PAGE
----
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Hair Falling Out? This Might Be Why

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Laurel Naversen Geraghty, MD - Blogs
January 14, 2021
From the WebMD Archives

My husband was the first to comment, “What’s with all the hair in the sink?” 

My medical assistant was second, when she stopped me before I stepped into an exam room to point out the handful of loose strands scattered over my shoulders and back. My stylist was third, when I went in for a haircut and she remarked how my hair ... just ... kept ... falling -- and that was before she started trimming.

What I’m going through now is called telogen effluvium, a common form of hair loss that I often call “shock shedding.” (Dermatologists know all about it, but we are not immune to it!) It can happen a few weeks after a significant surgery or illness (including COVID-19), childbirth, a change of medication, a poor diet, iron deficiency, certain medical conditions, or high stress. I’ve seen more telogen effluvium in my patients over the last few months than I ever have before -- clearly because of pandemic-related stress. 

Men can have telogen effluvium, but they often won’t notice it if they have short hair. Women with medium or long hair definitely do notice those large clumps of hair in their brush, handfuls of strands that come loose during a shampoo, or a shrinking ponytail diameter. That’s when a terrible, panicky thought may cross your mind: “Oh no! I’m going bald!”  

Here’s the good news: This form of hair loss, though distressing, is temporary and reversible (and, no, you won't go bald from it). Your hair follicles are not scarred or damaged. They are just resting. The hairs on our head are continually cycling between growing, shedding, and resting (telogen) phases, and shedding becomes more obvious when an increased number of our hairs synchronize in the resting phase. Three to 6 months later, or possibly 12 months after shedding starts, you should start to notice fine, baby growth as the hairs start growing in again. 

But some of us aren’t patient. Our hair can be part of our identity, our appearance, and our confidence, and we want to get it back faster. What can help?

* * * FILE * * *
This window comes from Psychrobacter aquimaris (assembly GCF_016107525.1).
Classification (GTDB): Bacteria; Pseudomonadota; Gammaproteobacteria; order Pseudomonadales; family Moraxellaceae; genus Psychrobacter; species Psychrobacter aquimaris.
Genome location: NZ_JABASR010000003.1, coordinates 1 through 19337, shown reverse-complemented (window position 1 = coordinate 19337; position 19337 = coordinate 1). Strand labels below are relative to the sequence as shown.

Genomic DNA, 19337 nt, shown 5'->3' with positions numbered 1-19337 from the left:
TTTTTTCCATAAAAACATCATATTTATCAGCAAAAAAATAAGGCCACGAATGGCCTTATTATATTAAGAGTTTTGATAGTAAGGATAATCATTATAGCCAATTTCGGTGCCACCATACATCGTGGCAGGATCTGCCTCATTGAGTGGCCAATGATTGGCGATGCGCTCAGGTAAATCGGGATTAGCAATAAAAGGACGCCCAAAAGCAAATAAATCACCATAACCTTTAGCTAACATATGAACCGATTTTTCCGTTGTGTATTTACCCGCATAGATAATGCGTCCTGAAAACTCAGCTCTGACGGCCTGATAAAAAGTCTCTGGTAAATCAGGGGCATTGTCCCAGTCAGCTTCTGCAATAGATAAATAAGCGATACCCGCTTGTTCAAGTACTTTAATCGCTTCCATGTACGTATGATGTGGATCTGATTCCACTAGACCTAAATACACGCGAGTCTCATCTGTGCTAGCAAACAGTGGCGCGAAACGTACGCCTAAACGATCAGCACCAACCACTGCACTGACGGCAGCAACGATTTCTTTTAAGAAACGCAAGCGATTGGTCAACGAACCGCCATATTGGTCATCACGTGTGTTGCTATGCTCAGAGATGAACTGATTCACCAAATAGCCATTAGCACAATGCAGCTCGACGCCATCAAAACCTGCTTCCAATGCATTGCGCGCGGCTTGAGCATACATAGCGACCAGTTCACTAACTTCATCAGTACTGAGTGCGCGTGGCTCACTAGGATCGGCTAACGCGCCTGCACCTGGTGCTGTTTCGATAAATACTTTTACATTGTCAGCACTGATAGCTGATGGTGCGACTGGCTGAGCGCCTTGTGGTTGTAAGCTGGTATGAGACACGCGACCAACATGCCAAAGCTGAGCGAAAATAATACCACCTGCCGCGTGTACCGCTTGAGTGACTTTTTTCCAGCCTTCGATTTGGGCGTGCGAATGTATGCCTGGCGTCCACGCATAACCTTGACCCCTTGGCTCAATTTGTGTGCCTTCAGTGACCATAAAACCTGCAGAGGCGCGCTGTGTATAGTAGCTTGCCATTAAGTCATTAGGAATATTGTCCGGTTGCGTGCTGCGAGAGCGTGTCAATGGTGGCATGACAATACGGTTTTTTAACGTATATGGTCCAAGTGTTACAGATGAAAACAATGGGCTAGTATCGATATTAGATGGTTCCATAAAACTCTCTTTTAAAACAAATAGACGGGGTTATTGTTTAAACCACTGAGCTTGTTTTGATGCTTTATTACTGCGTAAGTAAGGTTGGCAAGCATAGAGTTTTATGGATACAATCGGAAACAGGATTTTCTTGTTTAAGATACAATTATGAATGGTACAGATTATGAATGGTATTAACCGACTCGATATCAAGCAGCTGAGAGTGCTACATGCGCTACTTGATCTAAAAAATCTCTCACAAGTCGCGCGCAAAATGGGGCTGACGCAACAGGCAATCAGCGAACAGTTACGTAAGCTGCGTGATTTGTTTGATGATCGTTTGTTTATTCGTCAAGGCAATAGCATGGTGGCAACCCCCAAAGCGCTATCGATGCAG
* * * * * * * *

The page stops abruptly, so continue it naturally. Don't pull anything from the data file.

Clarify the diagnosis. A board-certified dermatologist can assess your scalp and determine whether you have telogen effluvium or another form of hair loss (there are several types, and I find that many women actually have more than one at the same time). They may check lab work, might consider a biopsy if the diagnosis is unclear, and can help to tailor an effective treatment plan to give your hair a boost.

Make lifestyle changes. It makes good sense to take everyday steps to reduce stress, exercise, and eat a healthy diet, with protein. Gentle hair care is a must. That means not-too-tight styles, gentle shampooing, and minimizing harsh heat and chemicals. 

Consider treatments and supplements. Dermatologists often recommend over-the-counter minoxidil (Rogaine) 5% solution or foam to the scalp once or twice daily. Some may suggest vitamins, such as Nutrafol or Viviscal, which have been shown in human studies to optimize the nutritional environment to support hair growth. (Discuss with your doctor whether a supplement may be right for you.) 

A cosmetic procedure called platelet rich plasma (PRP) may stimulate hair growth. That's where a dermatologist draws your blood from a vein, separates out the growth factors that circulate in your bloodstream, and injects them back into your scalp. The injections take under 5 minutes but can be uncomfortable, it can take weeks to see results (since hair growth takes time), and insurance doesn’t cover the treatment. But many women who try it do notice improvement, especially over three or more sessions. 

So what am I doing while my hair is “resting”? I’m trying to rest my body and my mind, too. I’m making an effort to eat a balanced diet and to relieve stress through exercise -- even if some days, that only means taking the dog out for a brisk walk. I’m taking a hair supplement I believe in (Nutrafol). And I’m going to ask one of my dermatologist friends to perform PRP on my scalp, if we can find time. But even if I do nothing at all, I know my hair will naturally return to a healthier, fuller state in a few more months. If you’re suffering from telogen effluvium, I am confident yours will, too. 


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About the Author
Laurel Naversen Geraghty, MD

Laurel Naversen Geraghty, MD, is a Stanford-trained dermatologist, former Glamour beauty editor, and journalist who has written for The New York Times, Glamour, Allure, Real Simple, Women’s Health, and other publications. She has made many television appearances and co-hosted The Dermatology Show on Sirius-XM throughout medical school. Her personal skincare blog can be found on Instagram and Facebook.

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